WHEREAS the Province of Alberta has approximately 30,800 kilometres of provincial highways, and this infrastructure is essential for the movement of goods and services in the rural areas;AND WHEREAS funding for primary highway construction has been reduced from $127.5 million in the 2000/01 budget year to $100.8 million in the 2002/03 budget year, and funding for secondary highway construction has similarly been reduced from $81.8 million to $41.4 million;AND WHEREAS funding for primary highway rehabilitation has been reduced from $98.8 million in the 2000/01 budget year to $48.3 million in the 2002/03 budget year, and funding for secondary highway rehabilitation projects has similarly been reduced from $30.6 million to $23.0 million;AND WHEREAS the projected budgets for construction and rehabilitation for the next three budget years indicates a further reduction in both areas, such that in 2005/06, the budget for construction of provincial highways will have been reduced 50.11% from 2000/01 funding levels, and the rehabilitation budget will similarly be reduced by 42.5% over the same time period;AND WHEREAS the replacement value of provincial highways is estimated to be worth approximately $20 billion, and to maintain this network of roads, a substantial investment is warranted;
THEREFORE BE IT RESOLVED that the Alberta Association of Municipal Districts and Counties urge the Government of Alberta to increase the provincial highway construction and rehabilitation budgets to at least the 2000/01 levels and make an ongoing commitment to ensure that this essential network of roads is properly maintained and upgraded.
As is indicated in Alberta Transportation’s Annual Report, approximately 5,500 kilometres of Albertas paved provincial highway are approaching an age where rehabilitation/reconstruction must be considered. This length would increase to approximately 11,000 kilometres in five years if no work was done. The aging provincial infrastructure will require substantial additional funding even to maintain highways in their present condition and to avoid substantial, noticeable deterioration to the driving public.The following table indicates that from 2000 to 2002 (based on final expenditures on primary and secondary highways), funding for primary and secondary highway construction and rehabilitation has steadily declined. And while the province has rightfully increased its commitment to development of the North-South Economic Corridor, it is almost assured that the balance of the provincial highway network will deteriorate without additional funds. 2000/01 $ (millions) 2001/02 $ (millions) 2002/03 $ (millions)Primary Highway Construction 127.5 135.0 100.8Primary Highway Rehabilitation 98.8 94.8 48.3Secondary Highway Construction 81.8 70.9 41.4Secondary Highway Rehabilitation 30.6 24.1 23.0Strategic Economic Corridors* 167.2 213.1 119.5*Strategic Economic Corridor includes NSTC, Edmonton and Calgary Ring Roads and Other Trade CorridorsOutside of the funding allocated to the development of the Strategic Economic Corridor routes, future funding of construction and rehabilitation of the provincial highway system is also projected to decline. The following table illustrates Alberta Transportations projected spending on construction and rehabilitation projects through to the 2005/06 budget year: 2003/04 2004/05 2005/06 $ (millions) % $ (millions) % $ (millions) %Maintenance 186.8 17.7 190.1 15.9 193.5 15.7Other Road Infrastructure 14.3 1.4 14.3 1.2 14.3 1.2Provincial Highway Construction 142.2 13.5 123.5 10.3 104.4 8.5Provincial Highway Rehabilitation 94.2 9.0 88.1 7.4 74.4 6.0Strategic Economic Corridors* 205.2 19.5 289.7 24.2 345.8 28.1Grants, Water etc. 409.4 38.9 491.2 41.0 498.5 40.5Totals 1052.1 100 1196.9 100 1230.9 100*Strategic Economic Corridor includes NSTC, Edmonton and Calgary Ring Roads and Other Trade CorridorsFactors like rapid population growth and the consolidation of the grain transportation system have certainly increased the pressures on the provincial highway network. Since assuming the direction and control of the former secondary highway system, funding levels have declined, and according to the departments annual report, there were only nine construction projects on the former secondary highways in the entire province in 2002. There is certainly a concern that if Alberta Transportation does not maintain the road network, rural municipalities will be forced to again assume a role in provincial highway construction and rehabilitation.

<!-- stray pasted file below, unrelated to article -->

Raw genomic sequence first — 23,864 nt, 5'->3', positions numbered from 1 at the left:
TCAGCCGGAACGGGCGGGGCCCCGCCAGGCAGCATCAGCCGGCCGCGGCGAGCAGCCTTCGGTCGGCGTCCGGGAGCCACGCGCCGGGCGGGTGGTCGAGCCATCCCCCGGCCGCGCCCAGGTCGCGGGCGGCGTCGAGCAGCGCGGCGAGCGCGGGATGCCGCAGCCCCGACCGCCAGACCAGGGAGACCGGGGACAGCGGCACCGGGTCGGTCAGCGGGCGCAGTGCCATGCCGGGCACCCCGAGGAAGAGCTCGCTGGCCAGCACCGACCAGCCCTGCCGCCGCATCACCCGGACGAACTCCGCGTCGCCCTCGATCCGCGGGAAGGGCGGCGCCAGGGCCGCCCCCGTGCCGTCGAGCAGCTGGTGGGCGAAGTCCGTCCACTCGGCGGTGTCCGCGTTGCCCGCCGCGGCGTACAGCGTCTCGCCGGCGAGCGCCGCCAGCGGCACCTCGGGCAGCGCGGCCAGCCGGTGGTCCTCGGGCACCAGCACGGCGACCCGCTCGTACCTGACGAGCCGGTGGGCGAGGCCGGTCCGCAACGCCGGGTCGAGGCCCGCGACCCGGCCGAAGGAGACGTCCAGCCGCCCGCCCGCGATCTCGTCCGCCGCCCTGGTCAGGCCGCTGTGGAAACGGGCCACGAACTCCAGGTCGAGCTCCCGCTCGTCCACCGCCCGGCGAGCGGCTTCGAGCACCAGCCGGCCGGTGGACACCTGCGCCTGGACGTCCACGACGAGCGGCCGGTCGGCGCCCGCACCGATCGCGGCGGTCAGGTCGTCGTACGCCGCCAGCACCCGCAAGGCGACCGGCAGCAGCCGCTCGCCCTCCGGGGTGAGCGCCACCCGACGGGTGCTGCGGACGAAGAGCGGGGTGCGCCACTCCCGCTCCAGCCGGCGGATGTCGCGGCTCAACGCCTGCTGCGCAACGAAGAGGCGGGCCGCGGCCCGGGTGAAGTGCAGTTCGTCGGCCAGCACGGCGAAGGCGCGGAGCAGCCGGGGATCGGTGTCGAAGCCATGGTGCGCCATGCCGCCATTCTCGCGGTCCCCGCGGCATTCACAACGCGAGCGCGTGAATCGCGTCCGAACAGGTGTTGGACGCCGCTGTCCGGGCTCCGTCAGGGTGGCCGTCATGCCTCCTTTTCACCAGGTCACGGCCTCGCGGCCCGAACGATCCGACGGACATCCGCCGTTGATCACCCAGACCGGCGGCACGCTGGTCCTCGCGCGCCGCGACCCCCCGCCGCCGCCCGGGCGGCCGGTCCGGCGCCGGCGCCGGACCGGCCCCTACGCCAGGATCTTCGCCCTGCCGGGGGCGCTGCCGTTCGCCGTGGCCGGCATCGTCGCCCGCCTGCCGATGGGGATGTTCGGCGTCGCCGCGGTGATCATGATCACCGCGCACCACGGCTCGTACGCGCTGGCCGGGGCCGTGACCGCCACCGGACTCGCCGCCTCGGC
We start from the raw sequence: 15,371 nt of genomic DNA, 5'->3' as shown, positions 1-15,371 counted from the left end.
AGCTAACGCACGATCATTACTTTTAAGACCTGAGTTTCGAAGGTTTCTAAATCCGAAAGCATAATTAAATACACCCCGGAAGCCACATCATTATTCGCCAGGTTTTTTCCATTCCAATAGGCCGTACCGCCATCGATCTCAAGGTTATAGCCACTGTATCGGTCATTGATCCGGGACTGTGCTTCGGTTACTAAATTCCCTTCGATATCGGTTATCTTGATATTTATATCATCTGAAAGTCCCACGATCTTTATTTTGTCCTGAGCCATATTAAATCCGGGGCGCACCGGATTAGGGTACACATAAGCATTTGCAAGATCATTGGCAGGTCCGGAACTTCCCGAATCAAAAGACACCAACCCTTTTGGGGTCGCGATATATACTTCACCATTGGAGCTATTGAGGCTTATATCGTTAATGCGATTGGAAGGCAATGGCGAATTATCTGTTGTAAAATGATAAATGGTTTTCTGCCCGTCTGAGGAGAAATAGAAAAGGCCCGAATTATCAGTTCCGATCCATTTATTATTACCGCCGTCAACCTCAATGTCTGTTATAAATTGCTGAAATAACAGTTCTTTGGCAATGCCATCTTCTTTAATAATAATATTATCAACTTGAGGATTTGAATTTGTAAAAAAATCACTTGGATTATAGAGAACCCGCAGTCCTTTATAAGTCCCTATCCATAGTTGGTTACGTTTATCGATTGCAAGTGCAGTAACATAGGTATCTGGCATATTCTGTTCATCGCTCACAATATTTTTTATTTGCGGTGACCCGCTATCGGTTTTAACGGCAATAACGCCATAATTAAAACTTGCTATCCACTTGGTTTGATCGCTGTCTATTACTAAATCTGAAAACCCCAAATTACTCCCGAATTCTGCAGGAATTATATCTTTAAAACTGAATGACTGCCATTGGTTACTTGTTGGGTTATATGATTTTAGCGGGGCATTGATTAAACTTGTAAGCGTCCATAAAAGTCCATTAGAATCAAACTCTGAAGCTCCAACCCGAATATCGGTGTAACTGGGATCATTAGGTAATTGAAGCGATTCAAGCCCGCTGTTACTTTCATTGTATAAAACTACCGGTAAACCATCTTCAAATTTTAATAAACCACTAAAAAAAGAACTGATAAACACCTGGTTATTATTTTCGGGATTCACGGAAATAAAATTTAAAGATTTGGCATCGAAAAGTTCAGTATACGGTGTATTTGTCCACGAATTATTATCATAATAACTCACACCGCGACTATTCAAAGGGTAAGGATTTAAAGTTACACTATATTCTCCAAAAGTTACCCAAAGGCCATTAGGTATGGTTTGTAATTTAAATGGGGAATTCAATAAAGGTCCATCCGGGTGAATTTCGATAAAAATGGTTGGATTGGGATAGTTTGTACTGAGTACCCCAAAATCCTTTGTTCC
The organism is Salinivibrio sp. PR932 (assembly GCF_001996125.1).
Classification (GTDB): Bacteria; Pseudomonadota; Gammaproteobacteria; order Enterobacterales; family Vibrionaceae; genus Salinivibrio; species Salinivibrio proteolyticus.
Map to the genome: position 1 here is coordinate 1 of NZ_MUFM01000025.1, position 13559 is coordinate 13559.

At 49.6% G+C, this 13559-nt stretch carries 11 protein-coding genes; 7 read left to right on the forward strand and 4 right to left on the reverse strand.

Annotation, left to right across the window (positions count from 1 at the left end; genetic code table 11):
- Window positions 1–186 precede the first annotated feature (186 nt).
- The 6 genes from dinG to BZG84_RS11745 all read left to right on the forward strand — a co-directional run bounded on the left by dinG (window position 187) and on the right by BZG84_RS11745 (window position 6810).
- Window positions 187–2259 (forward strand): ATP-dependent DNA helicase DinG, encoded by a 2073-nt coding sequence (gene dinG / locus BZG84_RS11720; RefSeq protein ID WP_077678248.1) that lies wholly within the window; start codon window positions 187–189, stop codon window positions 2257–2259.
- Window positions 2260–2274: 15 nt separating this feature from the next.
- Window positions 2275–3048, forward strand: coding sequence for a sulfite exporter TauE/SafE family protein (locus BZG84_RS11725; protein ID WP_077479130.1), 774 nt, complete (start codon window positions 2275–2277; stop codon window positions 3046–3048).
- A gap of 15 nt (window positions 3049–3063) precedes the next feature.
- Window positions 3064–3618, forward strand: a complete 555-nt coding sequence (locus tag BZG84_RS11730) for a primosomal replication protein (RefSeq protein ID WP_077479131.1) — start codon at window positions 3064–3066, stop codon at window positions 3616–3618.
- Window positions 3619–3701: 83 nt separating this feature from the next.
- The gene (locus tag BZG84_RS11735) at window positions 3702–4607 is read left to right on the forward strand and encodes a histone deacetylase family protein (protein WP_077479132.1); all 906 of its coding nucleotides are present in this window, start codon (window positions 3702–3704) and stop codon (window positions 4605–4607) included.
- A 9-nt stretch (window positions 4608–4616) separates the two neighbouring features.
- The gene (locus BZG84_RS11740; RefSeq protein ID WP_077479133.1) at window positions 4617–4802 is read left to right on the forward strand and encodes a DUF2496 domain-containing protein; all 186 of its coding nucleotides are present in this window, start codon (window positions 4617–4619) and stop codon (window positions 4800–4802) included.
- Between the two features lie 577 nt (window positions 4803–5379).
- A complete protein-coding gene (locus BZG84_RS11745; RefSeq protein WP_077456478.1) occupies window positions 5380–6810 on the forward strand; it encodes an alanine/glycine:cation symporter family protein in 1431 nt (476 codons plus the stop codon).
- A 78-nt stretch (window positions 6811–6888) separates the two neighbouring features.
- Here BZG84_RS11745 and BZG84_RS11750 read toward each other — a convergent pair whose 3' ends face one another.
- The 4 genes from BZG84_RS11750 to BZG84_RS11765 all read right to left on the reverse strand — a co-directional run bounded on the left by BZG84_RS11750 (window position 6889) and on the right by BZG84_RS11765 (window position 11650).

Resolution 3-98S, endorsed by delegates at the spring 1998 convention, and expired at the spring 2003 convention, emphasizes the need for reinvestment in the rural transportation network in Alberta.